Saturday, April 15, 2006

Protecting your Back while Gardening

Gardening is a fun, relaxing past time with long lasting benefits. People of any age, from toddlers on up, can enjoy the benefits of gardening. Tiny children can be taught to plant a small seed in a cut of potting soil, and they will marvel as they watch the new sprout burst through the soil and grow in the sunshine. In fact, even those of us who have seen those sprouts a thousand times, still often marvel at the miracle of new growth. Not only is gardening a satisfying past time that gives us plenty of fresh air and sunshine, it also keeps us moving and active, it gets us in touch with our earth, and best of all, if successful, our garden can feed us well into and through the winter.

There are few dangers to gardening. The old slapstick vaudeville joke about the man stepping on the rake and having the long handle slap him in the face is funny and familiar to us all; and it might have even happened to one or two of us. But gardening is a relatively safe hobby. Perhaps the biggest concern with gardening other than mosquito bites and sunburn, is back pain. Many of us, after spending a long winter indoors, are itching to get out into the spring sunshine. We enthusiastically rake the debris left over from the winter, we till the soil, and we sit crouched, picking through the garden from last year, making sure the soil is right, there are no left-over weeds, and adding lime and other necessary additives. Yet, if we are not careful, the flurry of new activity will put us right to bed. Following are a few suggestions about how to avoid back pain when gardening.

First and foremost, try to do some sort of aerobic exercise several times each week. This will keep your body in tip-top shape and you will feel better. Just as important, always stretch after exercising. This will keep your back muscles strong and pliable, and they will be less likely to tighten or become injured while you are gardening. Likewise, always stretch after you have spent time in the garden. Never stretch before you begin or when you are cold. Always make sure your muscles are warm before you stretch. If you spend more than an hour in the garden, it is good to stop and stretch often.

Second, in the same vein, take breaks often. Similar to sitting at a computer all day, sitting crouched over in the garden, pulling weeds or planting seeds, can take its toll. If you are going to be crouched in one position for more than fifteen minutes, stand up and stretch your back, arms, and neck every fifteen minutes. You need not spend a lot of time doing this, just a minute or two will keep you limber.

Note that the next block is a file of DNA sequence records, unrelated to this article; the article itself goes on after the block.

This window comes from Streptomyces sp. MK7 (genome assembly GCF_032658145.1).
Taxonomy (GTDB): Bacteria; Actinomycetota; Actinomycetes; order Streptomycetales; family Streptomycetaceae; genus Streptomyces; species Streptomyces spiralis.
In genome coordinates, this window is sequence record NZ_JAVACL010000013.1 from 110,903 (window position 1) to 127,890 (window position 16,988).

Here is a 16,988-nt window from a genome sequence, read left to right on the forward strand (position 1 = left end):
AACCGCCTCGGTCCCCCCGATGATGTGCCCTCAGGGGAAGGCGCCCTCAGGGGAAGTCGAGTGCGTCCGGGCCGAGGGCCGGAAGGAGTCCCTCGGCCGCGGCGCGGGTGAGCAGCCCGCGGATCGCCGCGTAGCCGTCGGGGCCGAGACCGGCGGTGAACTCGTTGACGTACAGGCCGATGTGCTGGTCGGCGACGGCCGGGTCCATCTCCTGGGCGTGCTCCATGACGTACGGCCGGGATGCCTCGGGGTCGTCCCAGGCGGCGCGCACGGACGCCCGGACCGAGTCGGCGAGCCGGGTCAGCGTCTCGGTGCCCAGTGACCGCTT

Third, be careful when standing or lifting. After sitting crouched or squatting for a time, stand up slowly. If you pop right up, your back muscles may not keep up and you could strain something. More importantly, always be careful about how you lift heavy items. Never lean over to pick up a bag of potting soil or a potted plant. Always been your knees and let your legs take the burden of the lift. If you have to carry something heavy for some distance, consider using a wheel barrow or wagon.

Fourth, use all your muscles. When raking or tilling, many of us use only one hand, meaning, we will rake primarily with our right hand. Later that night, when only our right side hurts, it is because we haven't spread out the work load. Even if it feels uncomfortable, switch hands often and let both sides of your body do the tough gardening work.

In the end, be wise. If you have spent several hours in the garden and your back feels stiff or sore, stop for the day or take an extended break. Even if rain is in the forecast for tomorrow, you don't want to over do it. If you push yourself to hard and suffer an injury, you won't be out in the garden the next time the sun shines, and that would be a tragedy!

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